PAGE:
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Helping Your Kids with Their Dental Care Routine

From the time your baby gets their first tooth, it’s important to start a strong dental care routine. In fact, studies show that children with cavities in their baby teeth are more likely to get cavities in their permanent teeth. 

For today’s blog post, let’s dive into pediatric dental health and how you can help with their dental care routine.

How to care for your baby’s teeth

Did you know that some children are more prone to cavities because of a bacteria called Streptococcus mutans? It feeds on sugar and leads to acid that dissolves tooth enamel (the outer protective layer). Ultimately, this process causes tooth decay. Babies aren’t born with this bacteria, but research reveals that they can acquire it early on from the saliva of their parents or caregivers (from cleaning off a pacifier with your mouth, sharing utensils, etc.). The more bacteria in the adult’s mouth, the more bacteria the baby will acquire. 

Feeding habits also impact a baby’s dental health. Infants who fall asleep with a bottle of milk or juice may be at risk for baby bottle tooth decay. As they’re sleeping, sugar collects on their teeth and feeds the Streptococcus mutans bacteria, which leads to cavities.

To prevent the issues outlined above, begin brushing your baby’s first tooth as soon it comes in. Use a soft toothbrush and a tiny smear of toothpaste (the size of a grain of rice) to brush all around their mouth. Children should also visit the dentist by their first birthday or six months after their first tooth pops up. 

How to care for your toddler’s teeth

For young toddlers, it’s important that you still brush their teeth. Sit cross-legged and let your child recline in your lap and look up at you. This way, you’ll be able to easily reach their teeth. If they fidget or fight you, give them something to play with or watch. To encourage them, try to brush at the same times each day, making it a natural part of their morning and evening routines. Be sure to clean out any extra toothpaste until they know how to spit.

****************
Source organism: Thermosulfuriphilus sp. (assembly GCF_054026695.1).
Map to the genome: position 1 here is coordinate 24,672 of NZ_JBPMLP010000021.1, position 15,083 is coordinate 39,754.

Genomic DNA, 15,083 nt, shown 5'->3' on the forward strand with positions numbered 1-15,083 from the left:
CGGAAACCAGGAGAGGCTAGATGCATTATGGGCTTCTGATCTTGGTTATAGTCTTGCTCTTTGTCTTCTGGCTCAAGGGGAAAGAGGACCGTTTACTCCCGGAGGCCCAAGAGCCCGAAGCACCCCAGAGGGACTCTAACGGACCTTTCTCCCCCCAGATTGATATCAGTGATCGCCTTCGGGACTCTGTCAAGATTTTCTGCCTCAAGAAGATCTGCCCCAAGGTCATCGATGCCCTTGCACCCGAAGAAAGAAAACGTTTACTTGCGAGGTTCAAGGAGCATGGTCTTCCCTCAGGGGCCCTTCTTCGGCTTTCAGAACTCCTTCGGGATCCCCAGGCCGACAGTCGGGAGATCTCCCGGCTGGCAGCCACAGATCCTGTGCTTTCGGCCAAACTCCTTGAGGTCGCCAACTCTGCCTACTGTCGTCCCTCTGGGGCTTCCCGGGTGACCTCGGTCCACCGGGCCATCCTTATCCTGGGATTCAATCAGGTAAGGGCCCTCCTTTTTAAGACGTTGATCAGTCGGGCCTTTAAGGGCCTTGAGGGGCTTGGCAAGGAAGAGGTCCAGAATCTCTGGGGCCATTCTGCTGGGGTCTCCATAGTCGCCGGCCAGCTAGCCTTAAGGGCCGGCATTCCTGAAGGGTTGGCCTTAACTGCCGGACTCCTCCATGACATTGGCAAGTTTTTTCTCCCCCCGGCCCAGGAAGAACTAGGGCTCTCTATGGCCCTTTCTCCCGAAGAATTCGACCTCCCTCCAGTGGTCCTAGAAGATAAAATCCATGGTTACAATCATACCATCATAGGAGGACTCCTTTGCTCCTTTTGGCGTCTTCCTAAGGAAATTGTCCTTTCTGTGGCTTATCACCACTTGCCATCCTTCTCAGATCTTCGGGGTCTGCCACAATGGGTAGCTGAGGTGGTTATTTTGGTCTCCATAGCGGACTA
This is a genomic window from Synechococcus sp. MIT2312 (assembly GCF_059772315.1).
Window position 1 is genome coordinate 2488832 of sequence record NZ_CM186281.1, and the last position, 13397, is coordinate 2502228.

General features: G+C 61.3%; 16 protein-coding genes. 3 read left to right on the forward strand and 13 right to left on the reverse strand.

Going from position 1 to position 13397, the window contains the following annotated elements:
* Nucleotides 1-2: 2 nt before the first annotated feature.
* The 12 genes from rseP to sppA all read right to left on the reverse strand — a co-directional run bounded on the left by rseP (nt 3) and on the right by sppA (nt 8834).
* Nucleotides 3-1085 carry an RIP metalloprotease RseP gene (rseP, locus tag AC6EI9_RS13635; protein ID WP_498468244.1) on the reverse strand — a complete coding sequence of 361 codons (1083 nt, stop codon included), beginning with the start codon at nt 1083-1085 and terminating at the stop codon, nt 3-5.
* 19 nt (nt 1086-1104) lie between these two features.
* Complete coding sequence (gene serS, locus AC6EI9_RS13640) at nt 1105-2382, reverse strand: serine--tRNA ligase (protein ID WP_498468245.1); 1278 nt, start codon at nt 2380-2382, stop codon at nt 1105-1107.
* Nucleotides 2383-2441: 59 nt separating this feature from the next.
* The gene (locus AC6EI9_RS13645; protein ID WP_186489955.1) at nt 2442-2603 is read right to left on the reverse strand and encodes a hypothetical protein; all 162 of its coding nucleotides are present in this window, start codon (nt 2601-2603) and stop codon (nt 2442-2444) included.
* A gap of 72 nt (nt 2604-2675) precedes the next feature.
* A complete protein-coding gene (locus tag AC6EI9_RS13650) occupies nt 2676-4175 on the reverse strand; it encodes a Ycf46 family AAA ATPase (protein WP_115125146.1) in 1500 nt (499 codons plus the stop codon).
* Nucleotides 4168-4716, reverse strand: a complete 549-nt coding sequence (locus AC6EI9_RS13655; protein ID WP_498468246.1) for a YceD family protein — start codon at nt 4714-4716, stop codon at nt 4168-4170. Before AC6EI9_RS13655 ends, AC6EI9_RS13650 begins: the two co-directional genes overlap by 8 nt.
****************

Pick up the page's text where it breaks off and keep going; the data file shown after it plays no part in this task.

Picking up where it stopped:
After your child learns to spit, use slightly more toothpaste — a pea-size amount. Once they reach age three, you should brush for two minutes each time. As soon as they have two teeth side-by-side (specifically molars in the back, which come in around age three or four), it’s important to floss once a day. 

If your child is still sucking their thumb at age three, it’s important to talk to your dentist, as this habit can cause crooked teeth or bite issues.

How to care for your child’s teeth

Continue to oversee your child’s dental care routine until age eight. Before then, they may not be able to reach all areas of their mouth — or have the focus needed to do it properly. Children can begin flossing on their own around age 10. 

Regardless of age, the American Dental Association (ADA) recommends replacing a toothbrush every three to four months and visiting the dentist twice each year. 

Developing a strong dental care routine at a young age sets your kid up for a lifetime of good oral care habits!

We hope you’ll choose Maitland Ave Smile Co. when it comes to your pediatric dental care!


Call us at 407.834.0330 to schedule your appointment today! Check out our Dental Blog to learn more about topics like restorative dentistry, dental anxiety, and more.